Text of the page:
North Korea Will Transfer American Remains in Coming Weeks, Official Says
SEOUL, South Korea — The United States expects to transfer the remains of some American servicemen out of North Korea in the coming weeks, bringing them home 65 years after the end of the Korean War, a U.S. military official said Tuesday.Posted — Updated
SEOUL, South Korea — The United States expects to transfer the remains of some American servicemen out of North Korea in the coming weeks, bringing them home 65 years after the end of the Korean War, a U.S. military official said Tuesday.
U.S. and North Korean officials met on the border between North and South Korea on Monday in an effort to coordinate the repatriation of remains believed to be those of American soldiers killed during the 1950-53 war.
They have yet to sort out details such as the exact date and the number of remains to be shipped out of North Korea, said the U.S. official, who spoke on the condition of anonymity because of the delicacy of the matter. The repatriation is expected to take place by the end of the month or the beginning of next month, the official said Tuesday.
In his meeting with President Donald Trump in Singapore on June 12, the North’s leader, Kim Jong Un, committed to returning the remains of American troops recovered from major Korean War battle sites in his country, including the “immediate repatriation of those already identified.”
U.S. officials have since said that North Korea indicated that it had 200-250 sets of remains ready to be shipped out.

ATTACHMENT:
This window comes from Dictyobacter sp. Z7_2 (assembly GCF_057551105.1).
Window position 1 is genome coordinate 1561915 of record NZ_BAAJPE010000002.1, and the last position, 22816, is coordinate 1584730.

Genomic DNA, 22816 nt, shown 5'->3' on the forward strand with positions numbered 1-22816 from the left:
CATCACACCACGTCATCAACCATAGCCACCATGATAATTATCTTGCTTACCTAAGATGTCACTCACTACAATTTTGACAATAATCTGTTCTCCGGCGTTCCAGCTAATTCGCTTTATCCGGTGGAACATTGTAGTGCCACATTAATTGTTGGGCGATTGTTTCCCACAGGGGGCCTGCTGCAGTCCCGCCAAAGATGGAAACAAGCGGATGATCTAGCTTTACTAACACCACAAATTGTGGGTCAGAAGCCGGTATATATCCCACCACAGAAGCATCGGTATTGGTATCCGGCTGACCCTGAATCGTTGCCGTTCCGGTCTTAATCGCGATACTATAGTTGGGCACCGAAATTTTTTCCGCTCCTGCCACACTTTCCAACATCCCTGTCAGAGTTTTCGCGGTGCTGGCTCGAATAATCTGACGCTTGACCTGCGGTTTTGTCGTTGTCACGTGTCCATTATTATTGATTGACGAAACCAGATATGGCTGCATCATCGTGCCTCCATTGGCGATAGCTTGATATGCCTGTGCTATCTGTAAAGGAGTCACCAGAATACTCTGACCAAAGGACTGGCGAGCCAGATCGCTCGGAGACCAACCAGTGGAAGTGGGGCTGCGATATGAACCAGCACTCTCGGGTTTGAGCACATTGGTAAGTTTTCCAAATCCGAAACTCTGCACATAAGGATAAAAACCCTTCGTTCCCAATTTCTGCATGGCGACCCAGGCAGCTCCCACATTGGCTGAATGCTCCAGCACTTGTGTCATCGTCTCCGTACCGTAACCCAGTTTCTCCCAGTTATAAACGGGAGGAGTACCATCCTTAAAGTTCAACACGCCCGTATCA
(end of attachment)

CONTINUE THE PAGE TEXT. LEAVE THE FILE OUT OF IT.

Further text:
But the process has been slow.
Sunday, the two nations held their first general-officers’ meeting in nine years. In that meeting, which took place at Panmunjom, a village on the inter-Korean border, they reconfirmed the North’s commitment to the repatriation. They also said the North agreed to resume searches at major battle sites to recover more remains from the estimated 5,300 Americans who never returned home.
In the meeting with Trump in Singapore, Kim promised to work toward the denuclearization of the Korean Peninsula. But their governments have yet to agree upon a detailed road map toward denuclearization.
Washington considers the return of the remains an important goodwill gesture.
A repatriation would represent the first homecoming from North Korea since the work of U.S. military experts and North Korean workers from 1996-2005. They recovered remains believed to have been those of more than 220 American soldiers.
Remains recovered from North Korea would be transferred to the Hawaii-based Defense POW/MIA Accounting Agency, where painstaking forensic work would be carried out to identify them.
July 27 is the 65th anniversary of the signing of the armistice that halted the Korean War.
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